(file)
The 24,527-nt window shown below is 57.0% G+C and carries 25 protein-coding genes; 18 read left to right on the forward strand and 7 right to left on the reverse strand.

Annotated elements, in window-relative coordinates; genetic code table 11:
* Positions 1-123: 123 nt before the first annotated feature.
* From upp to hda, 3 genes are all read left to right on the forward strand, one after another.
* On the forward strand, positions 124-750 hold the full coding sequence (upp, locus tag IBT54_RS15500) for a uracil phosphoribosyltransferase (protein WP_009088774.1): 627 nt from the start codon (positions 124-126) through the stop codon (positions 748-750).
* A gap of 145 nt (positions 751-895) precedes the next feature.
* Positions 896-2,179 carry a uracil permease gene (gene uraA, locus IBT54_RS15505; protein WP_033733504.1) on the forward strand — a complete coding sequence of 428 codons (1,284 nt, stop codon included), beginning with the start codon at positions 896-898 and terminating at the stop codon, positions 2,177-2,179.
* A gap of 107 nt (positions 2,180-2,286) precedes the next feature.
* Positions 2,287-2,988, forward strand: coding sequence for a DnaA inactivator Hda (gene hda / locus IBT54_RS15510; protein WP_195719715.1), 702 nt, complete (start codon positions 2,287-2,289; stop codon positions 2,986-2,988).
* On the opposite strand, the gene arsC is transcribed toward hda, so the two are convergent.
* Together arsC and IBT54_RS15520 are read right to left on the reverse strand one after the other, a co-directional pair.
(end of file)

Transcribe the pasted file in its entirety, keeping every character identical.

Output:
The 24,527-nt window shown below is 57.0% G+C and carries 25 protein-coding genes; 18 read left to right on the forward strand and 7 right to left on the reverse strand.

Annotated elements, in window-relative coordinates; genetic code table 11:
* Positions 1-123: 123 nt before the first annotated feature.
* From upp to hda, 3 genes are all read left to right on the forward strand, one after another.
* On the forward strand, positions 124-750 hold the full coding sequence (upp, locus tag IBT54_RS15500) for a uracil phosphoribosyltransferase (protein WP_009088774.1): 627 nt from the start codon (positions 124-126) through the stop codon (positions 748-750).
* A gap of 145 nt (positions 751-895) precedes the next feature.
* Positions 896-2,179 carry a uracil permease gene (gene uraA, locus IBT54_RS15505; protein WP_033733504.1) on the forward strand — a complete coding sequence of 428 codons (1,284 nt, stop codon included), beginning with the start codon at positions 896-898 and terminating at the stop codon, positions 2,177-2,179.
* A gap of 107 nt (positions 2,180-2,286) precedes the next feature.
* Positions 2,287-2,988, forward strand: coding sequence for a DnaA inactivator Hda (gene hda / locus IBT54_RS15510; protein WP_195719715.1), 702 nt, complete (start codon positions 2,287-2,289; stop codon positions 2,986-2,988).
* On the opposite strand, the gene arsC is transcribed toward hda, so the two are convergent.
* Together arsC and IBT54_RS15520 are read right to left on the reverse strand one after the other, a co-directional pair.